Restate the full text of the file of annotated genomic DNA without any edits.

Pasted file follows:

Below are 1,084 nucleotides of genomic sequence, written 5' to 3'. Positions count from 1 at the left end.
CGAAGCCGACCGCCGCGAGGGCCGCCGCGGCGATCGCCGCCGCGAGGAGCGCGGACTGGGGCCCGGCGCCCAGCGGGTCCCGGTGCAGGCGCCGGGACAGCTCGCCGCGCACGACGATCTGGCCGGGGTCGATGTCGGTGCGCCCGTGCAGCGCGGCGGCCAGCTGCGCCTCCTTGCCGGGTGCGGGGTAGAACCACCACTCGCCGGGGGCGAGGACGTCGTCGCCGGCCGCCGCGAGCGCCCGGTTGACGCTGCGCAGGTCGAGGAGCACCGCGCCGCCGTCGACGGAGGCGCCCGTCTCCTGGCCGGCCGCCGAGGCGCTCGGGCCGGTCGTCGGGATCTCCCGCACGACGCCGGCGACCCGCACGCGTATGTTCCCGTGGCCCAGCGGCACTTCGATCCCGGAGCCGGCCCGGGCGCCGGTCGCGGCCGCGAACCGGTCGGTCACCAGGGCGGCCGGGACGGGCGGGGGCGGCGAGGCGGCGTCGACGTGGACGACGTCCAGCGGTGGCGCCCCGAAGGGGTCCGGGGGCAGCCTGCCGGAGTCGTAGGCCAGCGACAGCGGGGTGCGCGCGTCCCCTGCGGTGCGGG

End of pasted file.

Below are 1,084 nucleotides of genomic sequence, written 5' to 3'. Positions count from 1 at the left end.
CGAAGCCGACCGCCGCGAGGGCCGCCGCGGCGATCGCCGCCGCGAGGAGCGCGGACTGGGGCCCGGCGCCCAGCGGGTCCCGGTGCAGGCGCCGGGACAGCTCGCCGCGCACGACGATCTGGCCGGGGTCGATGTCGGTGCGCCCGTGCAGCGCGGCGGCCAGCTGCGCCTCCTTGCCGGGTGCGGGGTAGAACCACCACTCGCCGGGGGCGAGGACGTCGTCGCCGGCCGCCGCGAGCGCCCGGTTGACGCTGCGCAGGTCGAGGAGCACCGCGCCGCCGTCGACGGAGGCGCCCGTCTCCTGGCCGGCCGCCGAGGCGCTCGGGCCGGTCGTCGGGATCTCCCGCACGACGCCGGCGACCCGCACGCGTATGTTCCCGTGGCCCAGCGGCACTTCGATCCCGGAGCCGGCCCGGGCGCCGGTCGCGGCCGCGAACCGGTCGGTCACCAGGGCGGCCGGGACGGGCGGGGGCGGCGAGGCGGCGTCGACGTGGACGACGTCCAGCGGTGGCGCCCCGAAGGGGTCCGGGGGCAGCCTGCCGGAGTCGTAGGCCAGCGACAGCGGGGTGCGCGCGTCCCCTGCGGTGCGGG